Central African states Rwanda and the Democratic Republic of the Congo are well on their way towards completing an ambitious plan: jointly extracting enormous amounts of methane dissolved in Lake Kivu, which lies on the border between the two countries.
Extracting the methane has the immediate benefit that it will prevent it from erupting, posing a threat to the two million people living on the shores of the lake.
A stable energy source
But from another perspective, the methane can also be harnessed by both countries as the world's largest renewable source of inexpensive, stable and environmentally-friendly energy.
Rwanda and the Democratic Republic of the Congo are both developing countries with a history of conflict with their neighbours – and with each other. But the methane gas extraction can help both on the track towards economic growth.
Ready for export
Methane is well-suited to electricity production, and not only does the methane of Lake Kivu hold the promise of energy self-sufficiency for Rwanda, the excess renewable electricity it generates can be sold to neighbouring Uganda, Burundi and Tanzania.
For the past several years COWI has been involved in efforts to transform Lake Kivu’s methane from a threat to a resource. And starting in the summer of 2009, COWI has been engaged by the Rwandan government to help it foster its budding relationship with the Democratic Republic of the Congo.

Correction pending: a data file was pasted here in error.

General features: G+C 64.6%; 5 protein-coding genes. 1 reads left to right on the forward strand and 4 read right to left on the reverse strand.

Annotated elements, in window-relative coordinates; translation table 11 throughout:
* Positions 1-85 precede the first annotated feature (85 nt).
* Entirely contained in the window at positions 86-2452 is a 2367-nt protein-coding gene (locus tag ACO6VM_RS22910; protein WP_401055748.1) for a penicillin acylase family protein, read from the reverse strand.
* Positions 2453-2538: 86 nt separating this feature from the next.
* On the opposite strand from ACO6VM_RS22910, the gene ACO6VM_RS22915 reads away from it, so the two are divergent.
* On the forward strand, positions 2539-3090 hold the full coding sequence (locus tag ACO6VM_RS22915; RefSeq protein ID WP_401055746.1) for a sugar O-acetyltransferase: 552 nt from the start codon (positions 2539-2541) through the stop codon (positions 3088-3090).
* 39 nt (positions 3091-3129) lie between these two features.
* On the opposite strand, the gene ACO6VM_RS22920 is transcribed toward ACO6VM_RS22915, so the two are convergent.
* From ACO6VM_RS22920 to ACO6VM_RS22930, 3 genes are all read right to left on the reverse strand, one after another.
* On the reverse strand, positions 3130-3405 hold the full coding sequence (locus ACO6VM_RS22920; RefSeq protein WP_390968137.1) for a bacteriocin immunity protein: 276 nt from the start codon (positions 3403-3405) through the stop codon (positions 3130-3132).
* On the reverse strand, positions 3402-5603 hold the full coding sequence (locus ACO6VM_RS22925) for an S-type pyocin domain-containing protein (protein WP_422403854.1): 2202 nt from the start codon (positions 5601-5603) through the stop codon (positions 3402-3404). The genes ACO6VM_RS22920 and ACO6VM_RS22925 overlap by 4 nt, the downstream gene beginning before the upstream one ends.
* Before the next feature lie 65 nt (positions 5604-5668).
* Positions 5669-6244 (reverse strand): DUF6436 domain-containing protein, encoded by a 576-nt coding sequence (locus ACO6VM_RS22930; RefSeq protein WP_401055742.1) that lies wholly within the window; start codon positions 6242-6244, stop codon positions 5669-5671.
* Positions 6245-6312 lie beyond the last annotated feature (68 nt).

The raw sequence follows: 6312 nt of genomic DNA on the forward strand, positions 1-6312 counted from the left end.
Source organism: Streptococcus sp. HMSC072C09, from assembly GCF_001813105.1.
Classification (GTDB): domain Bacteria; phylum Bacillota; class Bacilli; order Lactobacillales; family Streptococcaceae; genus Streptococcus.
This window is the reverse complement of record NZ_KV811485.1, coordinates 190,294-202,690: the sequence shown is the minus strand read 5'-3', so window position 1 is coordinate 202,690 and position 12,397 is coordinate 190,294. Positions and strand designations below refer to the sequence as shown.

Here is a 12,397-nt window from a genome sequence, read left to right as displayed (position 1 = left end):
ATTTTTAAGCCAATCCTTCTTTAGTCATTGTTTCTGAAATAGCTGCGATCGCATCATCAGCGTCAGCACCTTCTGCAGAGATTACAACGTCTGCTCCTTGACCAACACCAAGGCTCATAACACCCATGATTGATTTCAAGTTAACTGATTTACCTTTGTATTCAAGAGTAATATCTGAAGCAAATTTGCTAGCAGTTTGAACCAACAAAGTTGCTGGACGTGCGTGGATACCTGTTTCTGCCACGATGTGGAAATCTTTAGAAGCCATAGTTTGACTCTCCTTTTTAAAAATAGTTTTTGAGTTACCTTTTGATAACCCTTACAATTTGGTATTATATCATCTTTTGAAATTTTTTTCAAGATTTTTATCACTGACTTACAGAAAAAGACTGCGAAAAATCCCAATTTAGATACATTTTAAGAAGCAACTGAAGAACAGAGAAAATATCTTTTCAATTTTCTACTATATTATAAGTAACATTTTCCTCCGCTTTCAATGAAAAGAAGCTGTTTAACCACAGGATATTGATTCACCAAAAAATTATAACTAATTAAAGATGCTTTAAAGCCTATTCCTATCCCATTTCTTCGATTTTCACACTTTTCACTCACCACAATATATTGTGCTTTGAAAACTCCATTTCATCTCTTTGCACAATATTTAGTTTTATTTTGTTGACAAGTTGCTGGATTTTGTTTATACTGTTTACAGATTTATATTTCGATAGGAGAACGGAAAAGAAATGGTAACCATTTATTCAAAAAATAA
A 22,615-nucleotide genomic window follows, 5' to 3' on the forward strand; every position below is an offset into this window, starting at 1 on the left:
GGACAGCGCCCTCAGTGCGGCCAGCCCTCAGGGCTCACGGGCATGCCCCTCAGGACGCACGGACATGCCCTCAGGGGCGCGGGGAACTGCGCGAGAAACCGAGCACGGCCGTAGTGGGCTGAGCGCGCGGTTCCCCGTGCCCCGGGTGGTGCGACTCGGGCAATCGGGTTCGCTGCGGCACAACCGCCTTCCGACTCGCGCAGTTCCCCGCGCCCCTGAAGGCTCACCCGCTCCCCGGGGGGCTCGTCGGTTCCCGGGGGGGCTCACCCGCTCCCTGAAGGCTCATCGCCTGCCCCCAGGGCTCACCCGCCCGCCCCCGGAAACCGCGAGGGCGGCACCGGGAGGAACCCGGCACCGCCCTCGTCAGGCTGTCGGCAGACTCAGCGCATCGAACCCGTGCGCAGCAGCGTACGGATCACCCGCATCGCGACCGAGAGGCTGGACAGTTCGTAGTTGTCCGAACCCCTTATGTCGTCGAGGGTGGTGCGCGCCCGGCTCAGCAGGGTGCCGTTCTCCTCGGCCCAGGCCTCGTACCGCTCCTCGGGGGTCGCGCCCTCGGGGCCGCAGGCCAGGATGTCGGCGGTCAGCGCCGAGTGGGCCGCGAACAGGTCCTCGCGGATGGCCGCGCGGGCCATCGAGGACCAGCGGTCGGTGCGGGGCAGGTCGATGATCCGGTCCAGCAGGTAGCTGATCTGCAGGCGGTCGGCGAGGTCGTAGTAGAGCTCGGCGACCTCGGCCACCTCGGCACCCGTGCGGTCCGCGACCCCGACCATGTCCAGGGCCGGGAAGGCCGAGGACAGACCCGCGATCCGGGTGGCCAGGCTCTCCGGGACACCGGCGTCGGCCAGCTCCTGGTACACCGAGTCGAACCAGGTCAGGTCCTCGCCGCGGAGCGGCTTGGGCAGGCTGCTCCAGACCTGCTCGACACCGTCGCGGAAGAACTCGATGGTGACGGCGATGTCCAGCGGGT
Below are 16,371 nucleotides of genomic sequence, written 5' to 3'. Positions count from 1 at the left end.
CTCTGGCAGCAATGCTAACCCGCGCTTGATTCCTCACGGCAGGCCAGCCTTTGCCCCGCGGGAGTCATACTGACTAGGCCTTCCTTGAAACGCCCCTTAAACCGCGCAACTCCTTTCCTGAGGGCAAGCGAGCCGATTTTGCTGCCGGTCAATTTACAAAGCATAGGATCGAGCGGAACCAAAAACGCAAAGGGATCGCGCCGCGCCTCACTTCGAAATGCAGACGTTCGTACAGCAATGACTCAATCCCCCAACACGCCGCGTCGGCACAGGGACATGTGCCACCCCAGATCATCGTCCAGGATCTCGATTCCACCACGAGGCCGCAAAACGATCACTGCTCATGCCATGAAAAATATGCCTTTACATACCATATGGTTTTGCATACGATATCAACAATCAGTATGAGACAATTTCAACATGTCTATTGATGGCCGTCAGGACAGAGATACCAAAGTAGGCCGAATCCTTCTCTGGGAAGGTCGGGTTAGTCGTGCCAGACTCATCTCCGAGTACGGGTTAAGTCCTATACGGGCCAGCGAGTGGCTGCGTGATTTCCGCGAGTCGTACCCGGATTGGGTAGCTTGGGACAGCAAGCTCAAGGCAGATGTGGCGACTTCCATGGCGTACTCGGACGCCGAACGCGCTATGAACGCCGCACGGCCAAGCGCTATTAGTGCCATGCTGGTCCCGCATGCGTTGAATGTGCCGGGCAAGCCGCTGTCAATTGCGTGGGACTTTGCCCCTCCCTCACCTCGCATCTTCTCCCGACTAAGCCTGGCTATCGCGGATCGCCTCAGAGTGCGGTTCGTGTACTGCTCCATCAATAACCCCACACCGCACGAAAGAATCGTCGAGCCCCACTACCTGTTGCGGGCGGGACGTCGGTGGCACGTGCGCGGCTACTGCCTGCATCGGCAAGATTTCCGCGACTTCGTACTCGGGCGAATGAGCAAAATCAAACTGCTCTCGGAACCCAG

The two countries are in the process of setting up a bilateral authority that will monitor companies granted concessions to extract the methane, and COWI has taken part in defining the organisation’s overall mission and drawing up its organisational guidelines.
At the negotiating table
The framework of the two countries’ partnership was hammered out during a conference held at COWI in early 2009 and attended by Rwandan Energy and Water Minister Albert Butare.
‘I’m thoroughly satisfied with the results of the conference,’ Butare said as the conference drew to a close. ‘This is a critical issue for Rwanda. We’re carrying out research and studies that help do something about a situation that people are worried about and which could prove fatal.’
The Rwandan government has since asked COWI to make sure methane gas extraction facilities live up to the terms of concession agreements. One task COWI will be undertaking in the near future is to monitor expansion of a pilot project generating 40 MW of renewable electricity annually.
The goal is to reach 500 MW annually over a 50-year-period, and then 100 MW indefinitely in order to keep the methane gas from building up. A mid-sized power plant in developed countries typically has a capacity of between 500 MW and 1000 MW.
This article has be re-published with permission from COWI.